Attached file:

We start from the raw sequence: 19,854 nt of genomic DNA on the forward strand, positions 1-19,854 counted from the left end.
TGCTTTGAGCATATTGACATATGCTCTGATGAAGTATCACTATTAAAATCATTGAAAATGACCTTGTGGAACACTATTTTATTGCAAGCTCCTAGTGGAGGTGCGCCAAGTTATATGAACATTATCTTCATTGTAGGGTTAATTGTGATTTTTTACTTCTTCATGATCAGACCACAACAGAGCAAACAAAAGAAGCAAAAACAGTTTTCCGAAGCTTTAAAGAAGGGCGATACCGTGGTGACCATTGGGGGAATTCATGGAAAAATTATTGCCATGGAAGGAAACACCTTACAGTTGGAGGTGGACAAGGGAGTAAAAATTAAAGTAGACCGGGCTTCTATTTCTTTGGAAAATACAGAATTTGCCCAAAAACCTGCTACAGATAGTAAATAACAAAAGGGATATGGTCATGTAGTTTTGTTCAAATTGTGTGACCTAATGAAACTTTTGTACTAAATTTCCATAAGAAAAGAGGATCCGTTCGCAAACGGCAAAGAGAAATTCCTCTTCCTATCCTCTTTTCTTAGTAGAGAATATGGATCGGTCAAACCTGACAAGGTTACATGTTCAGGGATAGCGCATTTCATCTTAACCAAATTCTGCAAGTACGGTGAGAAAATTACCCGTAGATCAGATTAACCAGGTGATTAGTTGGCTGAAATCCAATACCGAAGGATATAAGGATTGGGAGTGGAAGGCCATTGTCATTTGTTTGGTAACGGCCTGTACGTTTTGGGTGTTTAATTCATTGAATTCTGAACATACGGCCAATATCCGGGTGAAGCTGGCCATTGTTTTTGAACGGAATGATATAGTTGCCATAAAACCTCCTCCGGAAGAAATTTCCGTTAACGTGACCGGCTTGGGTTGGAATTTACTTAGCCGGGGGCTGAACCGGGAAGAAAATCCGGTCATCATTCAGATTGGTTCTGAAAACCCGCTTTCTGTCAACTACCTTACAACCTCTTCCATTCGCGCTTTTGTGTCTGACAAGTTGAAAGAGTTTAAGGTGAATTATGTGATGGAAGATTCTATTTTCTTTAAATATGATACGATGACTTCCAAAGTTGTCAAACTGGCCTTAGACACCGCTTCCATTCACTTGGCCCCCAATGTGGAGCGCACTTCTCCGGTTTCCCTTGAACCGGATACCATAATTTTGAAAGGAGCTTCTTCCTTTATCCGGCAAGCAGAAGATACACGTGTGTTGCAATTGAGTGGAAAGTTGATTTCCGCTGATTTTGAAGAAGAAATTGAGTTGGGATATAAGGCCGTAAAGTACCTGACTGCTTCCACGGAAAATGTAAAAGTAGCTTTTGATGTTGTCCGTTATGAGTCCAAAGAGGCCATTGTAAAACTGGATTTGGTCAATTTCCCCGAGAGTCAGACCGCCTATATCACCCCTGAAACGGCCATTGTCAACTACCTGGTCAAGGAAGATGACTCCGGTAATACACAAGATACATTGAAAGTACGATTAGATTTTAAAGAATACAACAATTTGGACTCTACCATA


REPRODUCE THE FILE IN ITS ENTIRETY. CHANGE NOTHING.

We start from the raw sequence: 19,854 nt of genomic DNA on the forward strand, positions 1-19,854 counted from the left end.
TGCTTTGAGCATATTGACATATGCTCTGATGAAGTATCACTATTAAAATCATTGAAAATGACCTTGTGGAACACTATTTTATTGCAAGCTCCTAGTGGAGGTGCGCCAAGTTATATGAACATTATCTTCATTGTAGGGTTAATTGTGATTTTTTACTTCTTCATGATCAGACCACAACAGAGCAAACAAAAGAAGCAAAAACAGTTTTCCGAAGCTTTAAAGAAGGGCGATACCGTGGTGACCATTGGGGGAATTCATGGAAAAATTATTGCCATGGAAGGAAACACCTTACAGTTGGAGGTGGACAAGGGAGTAAAAATTAAAGTAGACCGGGCTTCTATTTCTTTGGAAAATACAGAATTTGCCCAAAAACCTGCTACAGATAGTAAATAACAAAAGGGATATGGTCATGTAGTTTTGTTCAAATTGTGTGACCTAATGAAACTTTTGTACTAAATTTCCATAAGAAAAGAGGATCCGTTCGCAAACGGCAAAGAGAAATTCCTCTTCCTATCCTCTTTTCTTAGTAGAGAATATGGATCGGTCAAACCTGACAAGGTTACATGTTCAGGGATAGCGCATTTCATCTTAACCAAATTCTGCAAGTACGGTGAGAAAATTACCCGTAGATCAGATTAACCAGGTGATTAGTTGGCTGAAATCCAATACCGAAGGATATAAGGATTGGGAGTGGAAGGCCATTGTCATTTGTTTGGTAACGGCCTGTACGTTTTGGGTGTTTAATTCATTGAATTCTGAACATACGGCCAATATCCGGGTGAAGCTGGCCATTGTTTTTGAACGGAATGATATAGTTGCCATAAAACCTCCTCCGGAAGAAATTTCCGTTAACGTGACCGGCTTGGGTTGGAATTTACTTAGCCGGGGGCTGAACCGGGAAGAAAATCCGGTCATCATTCAGATTGGTTCTGAAAACCCGCTTTCTGTCAACTACCTTACAACCTCTTCCATTCGCGCTTTTGTGTCTGACAAGTTGAAAGAGTTTAAGGTGAATTATGTGATGGAAGATTCTATTTTCTTTAAATATGATACGATGACTTCCAAAGTTGTCAAACTGGCCTTAGACACCGCTTCCATTCACTTGGCCCCCAATGTGGAGCGCACTTCTCCGGTTTCCCTTGAACCGGATACCATAATTTTGAAAGGAGCTTCTTCCTTTATCCGGCAAGCAGAAGATACACGTGTGTTGCAATTGAGTGGAAAGTTGATTTCCGCTGATTTTGAAGAAGAAATTGAGTTGGGATATAAGGCCGTAAAGTACCTGACTGCTTCCACGGAAAATGTAAAAGTAGCTTTTGATGTTGTCCGTTATGAGTCCAAAGAGGCCATTGTAAAACTGGATTTGGTCAATTTCCCCGAGAGTCAGACCGCCTATATCACCCCTGAAACGGCCATTGTCAACTACCTGGTCAAGGAAGATGACTCCGGTAATACACAAGATACATTGAAAGTACGATTAGATTTTAAAGAATACAACAATTTGGACTCTACCATA